Bright stars top Christmas trees in homes around much of the world. The Star of Bethlehem or Christmas Star has appeared in art, literature, and science for over 2,000 years, but where is it and how can you see it?
The Star of Bethlehem is part of the nativity story in the Gospel of Matthew. Three “wise men from the East” (Magi) are inspired to follow the star to Bethlehem to bring gifts to the baby Jesus. The star moved across the sky, then stopped over a manger marking the location for the birth of Jesus. This is the only mention of the Star of Bethlehem in the Bible.
There is some controversy regarding the astronomical event described by Matthew. Many Christians believe the star was a miracle that fulfilled a prophecy. Astronomers have made several attempts to link the star to unusual celestial events, such as a conjunction of Jupiter and Venus, a comet, or a supernova.
On December 10, 11, and 12 2021 Notre Dame professor of physics, Grant Matthews, will offer free public lectures on “What and when was the Christmas Star?” Matthews believes an extremely rare planetary alignment of the sun, the moon and Jupiter occurred in the constellation of Aires in 6 B.C. and would have been seen by the Magi.
Stars don’t move across the sky, then hover over a building, however what other astronomical event might have been interpreted as a miracle? Meteors streak across the sky and sometimes explode in a bright light, but they only last for seconds, so could not have led wise men across the desert.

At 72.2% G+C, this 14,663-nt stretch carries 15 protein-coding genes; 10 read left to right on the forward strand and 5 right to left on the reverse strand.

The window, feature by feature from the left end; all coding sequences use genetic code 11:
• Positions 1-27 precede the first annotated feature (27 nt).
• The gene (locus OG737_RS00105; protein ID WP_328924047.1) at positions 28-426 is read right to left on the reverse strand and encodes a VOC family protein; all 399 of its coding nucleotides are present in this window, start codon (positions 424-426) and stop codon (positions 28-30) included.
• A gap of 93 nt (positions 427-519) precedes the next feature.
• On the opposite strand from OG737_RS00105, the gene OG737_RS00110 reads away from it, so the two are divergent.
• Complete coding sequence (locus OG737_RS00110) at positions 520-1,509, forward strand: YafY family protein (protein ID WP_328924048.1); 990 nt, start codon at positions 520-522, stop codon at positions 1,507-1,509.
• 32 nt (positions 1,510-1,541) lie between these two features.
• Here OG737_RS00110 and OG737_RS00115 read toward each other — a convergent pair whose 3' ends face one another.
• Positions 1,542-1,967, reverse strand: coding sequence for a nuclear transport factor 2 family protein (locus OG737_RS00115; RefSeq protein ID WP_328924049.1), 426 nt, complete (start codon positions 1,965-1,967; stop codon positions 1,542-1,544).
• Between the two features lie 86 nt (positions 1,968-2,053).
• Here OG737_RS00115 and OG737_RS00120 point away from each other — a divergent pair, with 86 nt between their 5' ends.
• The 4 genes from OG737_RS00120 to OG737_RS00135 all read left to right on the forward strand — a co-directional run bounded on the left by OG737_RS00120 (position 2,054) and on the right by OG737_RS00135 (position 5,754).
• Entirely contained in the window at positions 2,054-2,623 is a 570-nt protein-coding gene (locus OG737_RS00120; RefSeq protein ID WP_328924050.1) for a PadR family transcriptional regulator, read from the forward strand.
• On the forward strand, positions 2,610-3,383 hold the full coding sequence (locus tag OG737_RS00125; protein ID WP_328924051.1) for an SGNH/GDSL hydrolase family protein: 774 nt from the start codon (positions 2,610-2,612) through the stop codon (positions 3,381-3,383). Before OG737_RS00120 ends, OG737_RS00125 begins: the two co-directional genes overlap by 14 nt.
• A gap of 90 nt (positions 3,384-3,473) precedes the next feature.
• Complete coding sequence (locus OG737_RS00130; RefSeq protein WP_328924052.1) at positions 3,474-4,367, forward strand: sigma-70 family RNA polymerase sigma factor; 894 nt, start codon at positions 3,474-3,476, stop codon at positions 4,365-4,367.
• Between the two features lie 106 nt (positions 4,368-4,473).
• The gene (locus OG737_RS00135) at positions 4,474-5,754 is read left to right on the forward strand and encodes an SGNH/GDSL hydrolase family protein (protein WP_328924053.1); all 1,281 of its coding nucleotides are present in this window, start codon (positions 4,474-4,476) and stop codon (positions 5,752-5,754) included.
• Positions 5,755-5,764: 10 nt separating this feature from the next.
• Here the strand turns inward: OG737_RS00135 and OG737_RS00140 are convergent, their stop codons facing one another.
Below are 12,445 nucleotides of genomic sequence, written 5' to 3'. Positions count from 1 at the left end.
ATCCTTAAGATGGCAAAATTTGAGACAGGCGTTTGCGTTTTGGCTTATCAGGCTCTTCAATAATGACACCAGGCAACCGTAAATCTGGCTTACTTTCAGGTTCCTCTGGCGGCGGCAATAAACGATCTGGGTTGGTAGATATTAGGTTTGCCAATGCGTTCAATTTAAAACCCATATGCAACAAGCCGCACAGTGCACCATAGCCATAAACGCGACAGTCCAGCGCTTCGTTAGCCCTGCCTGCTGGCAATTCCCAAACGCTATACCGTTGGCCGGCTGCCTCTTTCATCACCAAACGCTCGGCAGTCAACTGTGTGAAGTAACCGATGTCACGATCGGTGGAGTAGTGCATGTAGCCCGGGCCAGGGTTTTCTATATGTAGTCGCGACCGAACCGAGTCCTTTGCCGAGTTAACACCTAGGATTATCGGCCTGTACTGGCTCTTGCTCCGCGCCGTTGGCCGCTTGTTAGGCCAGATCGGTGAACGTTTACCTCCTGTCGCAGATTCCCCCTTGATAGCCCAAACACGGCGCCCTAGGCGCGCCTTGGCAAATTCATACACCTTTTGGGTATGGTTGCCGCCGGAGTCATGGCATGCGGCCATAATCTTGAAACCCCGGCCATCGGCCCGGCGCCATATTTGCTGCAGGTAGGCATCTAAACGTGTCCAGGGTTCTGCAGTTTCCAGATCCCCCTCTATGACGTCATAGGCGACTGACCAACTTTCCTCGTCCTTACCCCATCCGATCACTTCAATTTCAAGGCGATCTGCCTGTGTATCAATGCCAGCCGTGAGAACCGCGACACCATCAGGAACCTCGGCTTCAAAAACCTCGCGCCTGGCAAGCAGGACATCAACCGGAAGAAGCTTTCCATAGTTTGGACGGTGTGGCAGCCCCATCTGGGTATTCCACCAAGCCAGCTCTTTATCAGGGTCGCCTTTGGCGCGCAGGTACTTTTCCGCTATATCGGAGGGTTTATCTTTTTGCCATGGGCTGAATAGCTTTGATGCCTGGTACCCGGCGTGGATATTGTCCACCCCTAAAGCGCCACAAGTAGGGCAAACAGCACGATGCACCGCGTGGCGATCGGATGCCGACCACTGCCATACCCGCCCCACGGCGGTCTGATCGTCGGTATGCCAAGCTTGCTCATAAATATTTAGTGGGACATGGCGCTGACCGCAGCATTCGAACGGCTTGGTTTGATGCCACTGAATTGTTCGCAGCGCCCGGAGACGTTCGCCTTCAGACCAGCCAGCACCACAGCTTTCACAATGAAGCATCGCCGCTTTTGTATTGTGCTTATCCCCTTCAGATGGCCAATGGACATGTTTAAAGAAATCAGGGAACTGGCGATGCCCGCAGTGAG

As we learned in a previous Name a Star post, the Chinese recorded night sky events around the time of the birth of Jesus. One such event was a supernova visible in the sky for 2 months. It was in the constellation Capricornus, which is in the wrong section of the sky to lead the wise men to Bethlehem.
The Chinese also recorded comets at the right time in history. Florentine painter Giotto di Bondone combined art and science in the painting Adoration of the Magi, where the Star of Bethlehem is depicted as a comet. Giotto observed Halley’s comet in 1301.
Science has not explained the Star of Bethlehem with certainty. For now the mystery of the Christmas Star will remain in the realm of faith. But although there may be no agreement on the nature of the star or even its actual sighting two millennia ago, all sides can agree on the message the Christmas Star heralded: “… on earth peace, good will toward men.” (Luke 2:14).